A great pick for business use, this projector produces bright images and has good color accuracy.
The Optoma HD66 is the cheaper projector, priced at about $630. But it also has less projection power and lower resolution, so the extra power and resolution of the Canon might be worth the extra outlay.
Blacks & Whites
Both projectors can bring a lot of light to play: we measured both at about 2700 lumens in their brightest mode. But both have the same issue of the modes that provide the best color accuracy are much dimmer.
Both projectors scored well in our color tests, producing consistent whites and doing a good job of reproducing subtle color changes. These tests are carried out in our calibrated settings, which look for color performance over brightness, and both projectors produced images in this mode that are much dimmer than their brightest modes.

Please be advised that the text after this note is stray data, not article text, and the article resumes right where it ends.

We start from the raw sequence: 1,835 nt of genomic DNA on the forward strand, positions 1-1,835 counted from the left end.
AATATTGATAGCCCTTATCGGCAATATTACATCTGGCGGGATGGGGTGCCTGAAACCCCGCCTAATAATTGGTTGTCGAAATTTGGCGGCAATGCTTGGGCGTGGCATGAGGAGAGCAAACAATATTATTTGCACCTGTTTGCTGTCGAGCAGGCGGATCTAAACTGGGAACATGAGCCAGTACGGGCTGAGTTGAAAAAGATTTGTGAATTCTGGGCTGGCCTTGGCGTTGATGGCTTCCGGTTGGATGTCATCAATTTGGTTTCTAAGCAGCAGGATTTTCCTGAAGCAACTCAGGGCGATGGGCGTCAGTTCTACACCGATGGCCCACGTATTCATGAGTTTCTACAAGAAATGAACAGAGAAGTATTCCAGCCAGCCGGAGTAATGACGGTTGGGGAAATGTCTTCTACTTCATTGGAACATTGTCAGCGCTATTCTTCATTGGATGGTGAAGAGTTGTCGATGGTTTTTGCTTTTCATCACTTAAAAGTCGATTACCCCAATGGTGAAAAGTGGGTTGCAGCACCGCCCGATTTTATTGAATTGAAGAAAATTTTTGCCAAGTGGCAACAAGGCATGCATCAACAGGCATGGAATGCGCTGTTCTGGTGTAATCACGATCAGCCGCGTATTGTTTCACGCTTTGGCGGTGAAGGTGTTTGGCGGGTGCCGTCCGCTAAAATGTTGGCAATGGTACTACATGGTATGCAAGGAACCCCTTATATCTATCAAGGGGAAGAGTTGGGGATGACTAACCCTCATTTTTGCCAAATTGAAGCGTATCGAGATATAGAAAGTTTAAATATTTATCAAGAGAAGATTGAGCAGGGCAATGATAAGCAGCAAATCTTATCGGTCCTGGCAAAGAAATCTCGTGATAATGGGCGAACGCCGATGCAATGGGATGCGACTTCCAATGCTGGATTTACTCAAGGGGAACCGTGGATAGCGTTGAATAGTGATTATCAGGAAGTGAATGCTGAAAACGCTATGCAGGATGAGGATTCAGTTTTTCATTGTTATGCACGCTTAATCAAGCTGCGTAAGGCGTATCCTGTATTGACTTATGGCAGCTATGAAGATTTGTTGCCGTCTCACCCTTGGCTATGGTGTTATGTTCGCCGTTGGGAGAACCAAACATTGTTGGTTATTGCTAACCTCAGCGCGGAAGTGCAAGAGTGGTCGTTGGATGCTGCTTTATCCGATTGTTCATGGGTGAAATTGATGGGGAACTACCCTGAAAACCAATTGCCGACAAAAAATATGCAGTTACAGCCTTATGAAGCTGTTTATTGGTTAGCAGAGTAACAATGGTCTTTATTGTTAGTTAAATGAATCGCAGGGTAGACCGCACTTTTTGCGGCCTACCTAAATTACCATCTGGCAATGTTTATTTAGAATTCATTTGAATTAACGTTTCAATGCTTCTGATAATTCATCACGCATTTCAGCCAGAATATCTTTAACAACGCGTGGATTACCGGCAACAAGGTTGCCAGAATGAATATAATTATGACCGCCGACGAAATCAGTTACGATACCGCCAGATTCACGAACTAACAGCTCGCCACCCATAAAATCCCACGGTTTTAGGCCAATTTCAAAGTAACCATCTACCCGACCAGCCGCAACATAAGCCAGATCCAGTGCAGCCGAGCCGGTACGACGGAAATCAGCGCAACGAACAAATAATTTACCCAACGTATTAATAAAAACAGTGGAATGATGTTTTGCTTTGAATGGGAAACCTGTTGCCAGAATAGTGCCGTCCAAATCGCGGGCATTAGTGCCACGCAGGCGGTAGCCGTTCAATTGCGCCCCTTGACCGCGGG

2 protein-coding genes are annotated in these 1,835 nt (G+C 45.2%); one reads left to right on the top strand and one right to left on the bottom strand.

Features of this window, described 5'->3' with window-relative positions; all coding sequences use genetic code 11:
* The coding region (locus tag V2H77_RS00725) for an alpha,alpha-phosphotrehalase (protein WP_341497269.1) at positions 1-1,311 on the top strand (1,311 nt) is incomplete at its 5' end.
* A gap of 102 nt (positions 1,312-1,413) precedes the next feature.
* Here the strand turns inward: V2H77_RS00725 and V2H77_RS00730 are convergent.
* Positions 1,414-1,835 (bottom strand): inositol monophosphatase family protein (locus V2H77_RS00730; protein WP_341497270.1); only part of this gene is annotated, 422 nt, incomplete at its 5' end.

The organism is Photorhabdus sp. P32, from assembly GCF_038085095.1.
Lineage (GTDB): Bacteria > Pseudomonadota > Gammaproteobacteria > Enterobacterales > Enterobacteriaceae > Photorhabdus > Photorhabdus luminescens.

Both projectors produced acceptably smooth motion, although the DLP-based Optoma HD66 was somewhat prone to producing occasional color fringes on fast moving objects (called the DLP rainbow effect)
The Optoma HD66 has only a short range 1.1x zoom lens, which means it can only be placed within a limited range of distances to fill the screen. The Canon has a zoom lens with a longer range, which makes it more flexible for business and other non-permanent placement usage.
The Canon provides a wider range and number of connections, but the Optoma does include a HDMI port, which makes it easier to connect to devices such as Blu-ray players.
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